Unfortunately, for many companies throughout the United States, the question is not if they will experience an employment lawsuit, but when. In recent years the number of employment-related lawsuits has skyrocketed as more employees are taking their employers to court for discrimination, wrongful termination, and a variety of other claims. In order to protect businesses from costly and time-consuming lawsuits, Zarwin Baum hopes to share their lawsuit prevention tips for new and established east-coast employers. Below are some of Zarwin Baum’s lawsuit prevention strategies frequently share with their Pennsylvania, New Jersey, and Delaware-based clients.
Establish Clear Policies and Fair Business Practices
Before starting a new business, employers must first establish clear policies for future employees. These policies must fully cover an array of topics, including disciplining employees, lay-off procedures, employee termination, hiring, raise structure, promotions, and all issues regarding employee retention. Policies should be included in an official employee handbook that new employees must view before being officially hired. Employees must be required to review these policies and sign a statement that they have read and understand the employee handbook and its policies.
Do Not Discriminate
One of the most common reasons employees pursue legal action against their employers is when they have faced discrimination. Employers are encouraged to review federal laws regarding discrimination, which have outlined several different actions that can be described as discriminatory. American court systems recognize four main types of workplace discrimination, direct discrimation, indirect discrimination, harassment, and victimization. Employee protected characteristics include ethnicity, color, religion, race, disability, age, sex, genetic information, and pregnancy status. Depending on the state, additional laws may protect other areas of discrimination, including weight, sexual orientation, and gender identity.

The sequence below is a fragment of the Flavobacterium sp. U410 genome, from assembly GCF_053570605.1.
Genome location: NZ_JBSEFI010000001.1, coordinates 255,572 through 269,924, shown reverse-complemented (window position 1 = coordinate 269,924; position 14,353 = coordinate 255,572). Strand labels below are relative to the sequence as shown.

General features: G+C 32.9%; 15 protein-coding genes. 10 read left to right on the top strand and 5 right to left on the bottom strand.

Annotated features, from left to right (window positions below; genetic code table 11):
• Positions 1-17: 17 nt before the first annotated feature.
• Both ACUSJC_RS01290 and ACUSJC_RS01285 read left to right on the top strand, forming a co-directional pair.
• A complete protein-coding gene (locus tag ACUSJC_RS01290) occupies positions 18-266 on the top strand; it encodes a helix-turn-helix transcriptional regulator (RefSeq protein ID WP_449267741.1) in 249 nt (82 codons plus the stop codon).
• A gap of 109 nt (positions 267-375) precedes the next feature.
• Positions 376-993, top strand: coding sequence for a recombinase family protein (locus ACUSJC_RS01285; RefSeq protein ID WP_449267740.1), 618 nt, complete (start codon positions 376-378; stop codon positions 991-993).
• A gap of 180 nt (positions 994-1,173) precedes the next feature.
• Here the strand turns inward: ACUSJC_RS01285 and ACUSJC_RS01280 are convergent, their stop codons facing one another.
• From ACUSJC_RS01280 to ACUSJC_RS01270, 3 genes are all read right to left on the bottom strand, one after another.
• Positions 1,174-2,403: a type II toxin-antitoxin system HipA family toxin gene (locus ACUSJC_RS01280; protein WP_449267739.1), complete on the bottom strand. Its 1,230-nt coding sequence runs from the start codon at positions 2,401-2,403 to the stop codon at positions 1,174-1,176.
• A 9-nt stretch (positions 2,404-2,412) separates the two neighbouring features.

Use Human Resources Appropriately
While human resources departments typically are used to help protect an employer, employers should ensure that the department takes steps to ensure employees feel heard and represented during workplace conflicts. Human resource departments serve as insurance that work relationships remain both civil and functional. In order to prevent biases and future employee lawsuits, employers must ensure that human resources departments are a safe space for employees to lodge complaints, report unethical behavior, and move past workplace conflict. A successful human resource department will satisfy employee concerns and help mitigate conflicts not only between co-workers but employees and their employers.